Jose Eduardo Agualusa poses with his book A General Theory of Oblivion. Photo credit: LEON NEAL/AFP/Getty Images.

Last month, with his ninth novel and twentieth book, A General Theory of Oblivion, Angola’s Jose Eduardo Agualusa became the second African to win the €100,000 International Dublin Literary Award.
Published in Portuguese in 2012 and translated into English in 2016, A General Theory of Oblivion was also a finalist for the 2016 Man Booker International Prize. It is his fourth novel to be translated into English, all of them by the British translator Daniel Hahn. And he has since added four more books to his eye-popping catalogue, bring his total to 24. Here is a description of the novel on Amazon.

As the country goes through various political upheavals from colony to socialist republic to civil war to peace and capitalism, the world outside seeps into Ludo’s life through snippets on the radio, voices from next door, glimpses of someone peeing on a balcony, or a man fleeing his pursuers.

A General Theory of Oblivion is a perfectly crafted, wild patchwork of a novel, playing on a love of storytelling and fable.

Here are 13 poetic quotes from the book on yearning, dreams, God, forgetting, and Angola—courtesy of Good Reads.
*
“When people look at clouds they do not see their real shape, which is no shape at all, or every shape, because they are constantly changing. They see whatever it is that their heart yearns for.”
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“The night, like a well, was swallowing stars.”
*
“Nothing happened today. I slept. While asleep I dreamed that I was sleeping.”
*
“I have understood over these last years that in order to believe in God, it is essential to have trust in humanity. There is no God without humanity. I continue not to believe, neither in God, nor in humanity.”
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“If, when we are asleep, we can dream of sleeping, can we then, when awake, awaken within a more lucid reality?”
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“If I still had the space, charcoal, and available walls, I could compose a great work about forgetting: a general theory of oblivion.”
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“Monsters, show me the monsters: these people out on the street.  My people.”
*
“God weighs souls on a pair of scales. In one of the dishes is the soul, and in the other, the tears of those who weep for it. If nobody cries, the soul goes straight down to hell. If there are enough tears and they are sufficiently heartfelt, it rises up to heaven.”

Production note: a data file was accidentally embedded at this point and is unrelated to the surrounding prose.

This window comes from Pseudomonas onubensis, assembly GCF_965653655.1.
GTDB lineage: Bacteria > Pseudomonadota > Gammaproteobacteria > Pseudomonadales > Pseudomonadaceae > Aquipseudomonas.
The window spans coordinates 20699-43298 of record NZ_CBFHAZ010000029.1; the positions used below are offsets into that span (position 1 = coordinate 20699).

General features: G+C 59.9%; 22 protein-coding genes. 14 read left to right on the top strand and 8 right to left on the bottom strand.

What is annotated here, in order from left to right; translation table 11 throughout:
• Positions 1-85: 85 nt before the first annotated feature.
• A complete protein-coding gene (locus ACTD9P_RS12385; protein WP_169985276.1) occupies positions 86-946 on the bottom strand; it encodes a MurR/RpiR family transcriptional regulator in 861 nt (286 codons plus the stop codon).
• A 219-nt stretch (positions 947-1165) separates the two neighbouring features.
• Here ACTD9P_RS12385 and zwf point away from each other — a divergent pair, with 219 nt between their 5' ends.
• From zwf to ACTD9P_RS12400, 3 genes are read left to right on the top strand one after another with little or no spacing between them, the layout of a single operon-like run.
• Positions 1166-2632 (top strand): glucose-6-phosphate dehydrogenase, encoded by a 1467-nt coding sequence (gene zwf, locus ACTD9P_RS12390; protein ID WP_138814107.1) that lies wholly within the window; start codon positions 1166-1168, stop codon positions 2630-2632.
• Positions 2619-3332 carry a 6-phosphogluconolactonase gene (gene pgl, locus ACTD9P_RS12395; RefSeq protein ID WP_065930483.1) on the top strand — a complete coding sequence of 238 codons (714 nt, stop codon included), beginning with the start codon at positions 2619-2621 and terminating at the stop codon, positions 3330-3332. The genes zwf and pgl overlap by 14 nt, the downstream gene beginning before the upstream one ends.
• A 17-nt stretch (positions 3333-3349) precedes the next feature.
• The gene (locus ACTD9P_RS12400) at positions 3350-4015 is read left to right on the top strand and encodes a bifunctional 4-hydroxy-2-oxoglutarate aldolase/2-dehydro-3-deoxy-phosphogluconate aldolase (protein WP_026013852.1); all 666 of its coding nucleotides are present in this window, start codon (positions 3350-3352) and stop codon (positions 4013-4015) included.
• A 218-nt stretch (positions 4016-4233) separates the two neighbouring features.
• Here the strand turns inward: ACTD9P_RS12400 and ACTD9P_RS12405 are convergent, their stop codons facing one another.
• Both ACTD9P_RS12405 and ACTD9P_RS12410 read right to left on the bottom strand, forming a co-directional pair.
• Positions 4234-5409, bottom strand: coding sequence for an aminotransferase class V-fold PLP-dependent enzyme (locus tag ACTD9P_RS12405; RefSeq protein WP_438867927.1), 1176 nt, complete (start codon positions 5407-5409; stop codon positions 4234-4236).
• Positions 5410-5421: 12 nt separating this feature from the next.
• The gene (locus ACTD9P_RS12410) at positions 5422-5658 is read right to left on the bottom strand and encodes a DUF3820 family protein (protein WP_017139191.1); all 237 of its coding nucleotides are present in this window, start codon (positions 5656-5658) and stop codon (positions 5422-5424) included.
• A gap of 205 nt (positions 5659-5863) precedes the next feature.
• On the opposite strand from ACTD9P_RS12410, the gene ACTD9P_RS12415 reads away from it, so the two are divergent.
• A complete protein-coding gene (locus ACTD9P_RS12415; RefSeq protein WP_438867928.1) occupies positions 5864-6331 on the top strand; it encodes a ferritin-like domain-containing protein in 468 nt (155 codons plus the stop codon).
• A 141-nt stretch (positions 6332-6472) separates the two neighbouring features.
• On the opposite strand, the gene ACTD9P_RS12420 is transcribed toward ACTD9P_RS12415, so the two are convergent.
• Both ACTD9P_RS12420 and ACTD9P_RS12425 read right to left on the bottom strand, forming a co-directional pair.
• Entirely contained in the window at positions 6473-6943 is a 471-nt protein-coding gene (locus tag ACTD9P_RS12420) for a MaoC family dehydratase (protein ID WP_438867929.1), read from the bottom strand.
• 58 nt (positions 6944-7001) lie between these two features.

*
“However, he began to walk stooped slightly to the left, as though he were being pushed, from within, by a violent gale.”
*
“One of those characters who in Angola are often called ‘lost frontiers,’ because by daylight they look white, and at twilight they are discovered in fact to be half mulatto—from which it might be concluded that sometimes you can understand people better further away form the light.”
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“She couldn’t stand the picture at first. She saw in it a distillation of everything she hated about Angola: savages celebrating something—some cause of joy, some glad omen—that was quite alien to her. Then, bit by bit, over the long months of silence and solitude, she began to feel some affection towards those figures that moved, circling around a fire, as though life really deserved such elegance. She.”
*
“Trees, little animals, a multitude of insects were sharing their dreams with me. There we all were, dreaming in chorus, like a crowd, in a tiny room, exchanging ideas and smells and caresses. I remember I was a spider advancing toward its prey and the fly caught in the web of that spider. I felt flowers blossoming in the sun, breezes carrying pollen. I awoke and was alone.”
*
“He reminds me of a guy I met many years ago. He died. A shame, as I’d have really liked to kill him again.”

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About Otosirieze Obi-Young

View all posts by Otosirieze Obi-Young
Otosirieze Obi-Young’s writing has been shortlisted for the 2016 Miles Morland Writing Scholarship, the 2017 Gerald Kraak Award, and nominated for a 2015 Pushcart Prize. His fiction has appeared in Transition (“A Tenderer Blessing,” 2015), The Threepenny Review (“Mulumba,” 2016), and Pride and Prejudice: African Perspectives on Gender, Social Justice and Sexuality (“You Sing of a Longing,” 2017), an anthology of The Jacana Literary Foundation and The Other Foundation. His work further appears in Interdisciplinary Academic Essays, Africa in Dialogue, and Brittle Paper, where he is submissions editor. He is the editor of the Art Naija Series: a sequence of concept-based e-anthologies of writing and visual art focusing on different aspects of Nigerianness. The first anthology, Enter Naija: The Book of Places (Oct., 2016) focuses on cities. The second, Work Naija: The Book of Vocations (June, 2017) focuses on professions. He attended the University of Nigeria, Nsukka and currently teaches English at another Nigerian university. When bored, he blogs pop culture at naijakulture.blogspot.com or just Googles Rihanna.

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I hold a doctorate in English from Duke University and recently joined the Marquette University English faculty as an Assistant Professor. I love teaching African fiction and contemporary British novels. Brittle Paper is the virtual space/station where I play and experiment with ideas on how to reinvent African fiction and literary culture.

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